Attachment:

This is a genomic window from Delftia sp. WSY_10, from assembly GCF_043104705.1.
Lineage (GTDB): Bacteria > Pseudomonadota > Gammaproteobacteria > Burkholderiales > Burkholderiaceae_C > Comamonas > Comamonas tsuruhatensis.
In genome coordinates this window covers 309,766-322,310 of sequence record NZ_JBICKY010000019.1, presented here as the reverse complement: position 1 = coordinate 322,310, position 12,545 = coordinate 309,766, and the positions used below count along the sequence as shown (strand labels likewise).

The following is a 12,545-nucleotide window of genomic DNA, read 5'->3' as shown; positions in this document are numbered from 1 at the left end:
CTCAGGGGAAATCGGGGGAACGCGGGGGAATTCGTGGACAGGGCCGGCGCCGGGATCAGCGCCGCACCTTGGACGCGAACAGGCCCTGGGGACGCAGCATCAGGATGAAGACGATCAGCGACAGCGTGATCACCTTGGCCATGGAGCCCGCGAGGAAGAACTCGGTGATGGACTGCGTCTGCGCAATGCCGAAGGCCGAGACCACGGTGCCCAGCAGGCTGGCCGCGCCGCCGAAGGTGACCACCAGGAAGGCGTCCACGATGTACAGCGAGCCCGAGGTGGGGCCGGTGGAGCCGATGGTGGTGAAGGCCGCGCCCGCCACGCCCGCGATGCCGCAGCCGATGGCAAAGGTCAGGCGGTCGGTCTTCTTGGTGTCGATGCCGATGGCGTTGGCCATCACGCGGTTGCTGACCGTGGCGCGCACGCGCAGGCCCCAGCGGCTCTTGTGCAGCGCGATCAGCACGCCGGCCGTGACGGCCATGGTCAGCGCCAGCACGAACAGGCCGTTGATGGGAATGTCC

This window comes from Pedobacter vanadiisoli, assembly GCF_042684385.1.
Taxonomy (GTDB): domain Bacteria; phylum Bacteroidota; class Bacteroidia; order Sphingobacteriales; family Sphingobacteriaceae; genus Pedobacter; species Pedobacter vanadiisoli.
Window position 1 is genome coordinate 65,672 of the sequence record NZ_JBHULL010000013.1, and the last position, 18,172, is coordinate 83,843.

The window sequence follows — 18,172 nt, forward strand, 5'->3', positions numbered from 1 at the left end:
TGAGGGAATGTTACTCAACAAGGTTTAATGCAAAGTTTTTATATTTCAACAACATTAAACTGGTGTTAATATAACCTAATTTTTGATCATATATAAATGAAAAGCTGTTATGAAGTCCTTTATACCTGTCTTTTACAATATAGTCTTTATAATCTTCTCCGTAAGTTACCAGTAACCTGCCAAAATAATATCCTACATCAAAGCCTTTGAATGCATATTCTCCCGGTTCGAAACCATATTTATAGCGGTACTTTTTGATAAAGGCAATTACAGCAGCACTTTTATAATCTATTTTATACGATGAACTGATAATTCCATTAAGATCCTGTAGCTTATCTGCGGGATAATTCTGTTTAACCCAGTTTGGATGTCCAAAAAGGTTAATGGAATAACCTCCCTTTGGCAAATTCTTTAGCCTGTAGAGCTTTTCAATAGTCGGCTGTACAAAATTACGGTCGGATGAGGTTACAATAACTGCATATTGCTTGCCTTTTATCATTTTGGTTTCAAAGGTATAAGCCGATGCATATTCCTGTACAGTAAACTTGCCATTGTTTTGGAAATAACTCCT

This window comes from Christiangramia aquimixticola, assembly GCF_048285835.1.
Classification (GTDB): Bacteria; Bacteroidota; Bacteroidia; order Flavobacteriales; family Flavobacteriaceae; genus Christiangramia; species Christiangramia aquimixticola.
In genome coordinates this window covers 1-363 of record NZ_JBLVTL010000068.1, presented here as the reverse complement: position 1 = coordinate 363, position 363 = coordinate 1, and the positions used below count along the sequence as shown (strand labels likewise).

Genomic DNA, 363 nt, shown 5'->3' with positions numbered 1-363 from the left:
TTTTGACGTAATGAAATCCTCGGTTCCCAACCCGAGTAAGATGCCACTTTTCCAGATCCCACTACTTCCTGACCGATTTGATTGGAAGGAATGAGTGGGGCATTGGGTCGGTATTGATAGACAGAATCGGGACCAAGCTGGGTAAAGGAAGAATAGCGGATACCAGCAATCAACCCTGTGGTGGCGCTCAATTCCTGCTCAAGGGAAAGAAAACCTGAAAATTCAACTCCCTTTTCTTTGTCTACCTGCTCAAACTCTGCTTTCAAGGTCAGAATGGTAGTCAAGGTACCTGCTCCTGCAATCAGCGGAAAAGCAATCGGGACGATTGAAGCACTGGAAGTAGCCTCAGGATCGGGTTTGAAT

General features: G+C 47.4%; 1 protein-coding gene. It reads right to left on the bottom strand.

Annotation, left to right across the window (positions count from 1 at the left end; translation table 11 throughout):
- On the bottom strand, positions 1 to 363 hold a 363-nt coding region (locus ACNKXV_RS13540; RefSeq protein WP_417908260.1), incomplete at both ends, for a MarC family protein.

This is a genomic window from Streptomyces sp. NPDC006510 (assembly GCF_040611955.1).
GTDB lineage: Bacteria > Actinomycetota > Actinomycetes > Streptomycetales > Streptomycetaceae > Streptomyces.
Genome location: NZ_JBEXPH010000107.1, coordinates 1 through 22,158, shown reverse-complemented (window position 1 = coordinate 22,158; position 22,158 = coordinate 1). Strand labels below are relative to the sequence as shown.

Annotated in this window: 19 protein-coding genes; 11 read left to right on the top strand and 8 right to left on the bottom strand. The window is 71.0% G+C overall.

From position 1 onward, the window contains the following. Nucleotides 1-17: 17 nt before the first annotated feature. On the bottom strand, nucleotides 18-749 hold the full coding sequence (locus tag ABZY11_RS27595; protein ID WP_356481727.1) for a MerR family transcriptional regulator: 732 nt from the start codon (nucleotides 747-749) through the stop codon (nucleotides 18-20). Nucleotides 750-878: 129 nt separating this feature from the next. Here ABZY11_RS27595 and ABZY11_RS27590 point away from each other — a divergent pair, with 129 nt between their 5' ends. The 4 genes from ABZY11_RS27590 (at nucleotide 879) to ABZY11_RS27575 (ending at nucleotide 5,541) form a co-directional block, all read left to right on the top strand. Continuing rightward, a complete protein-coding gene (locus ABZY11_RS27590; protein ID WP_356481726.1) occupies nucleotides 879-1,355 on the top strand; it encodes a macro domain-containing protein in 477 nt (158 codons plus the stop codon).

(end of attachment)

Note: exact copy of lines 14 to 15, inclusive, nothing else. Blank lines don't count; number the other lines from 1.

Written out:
Genomic DNA, 363 nt, shown 5'->3' with positions numbered 1-363 from the left:
TTTTGACGTAATGAAATCCTCGGTTCCCAACCCGAGTAAGATGCCACTTTTCCAGATCCCACTACTTCCTGACCGATTTGATTGGAAGGAATGAGTGGGGCATTGGGTCGGTATTGATAGACAGAATCGGGACCAAGCTGGGTAAAGGAAGAATAGCGGATACCAGCAATCAACCCTGTGGTGGCGCTCAATTCCTGCTCAAGGGAAAGAAAACCTGAAAATTCAACTCCCTTTTCTTTGTCTACCTGCTCAAACTCTGCTTTCAAGGTCAGAATGGTAGTCAAGGTACCTGCTCCTGCAATCAGCGGAAAAGCAATCGGGACGATTGAAGCACTGGAAGTAGCCTCAGGATCGGGTTTGAAT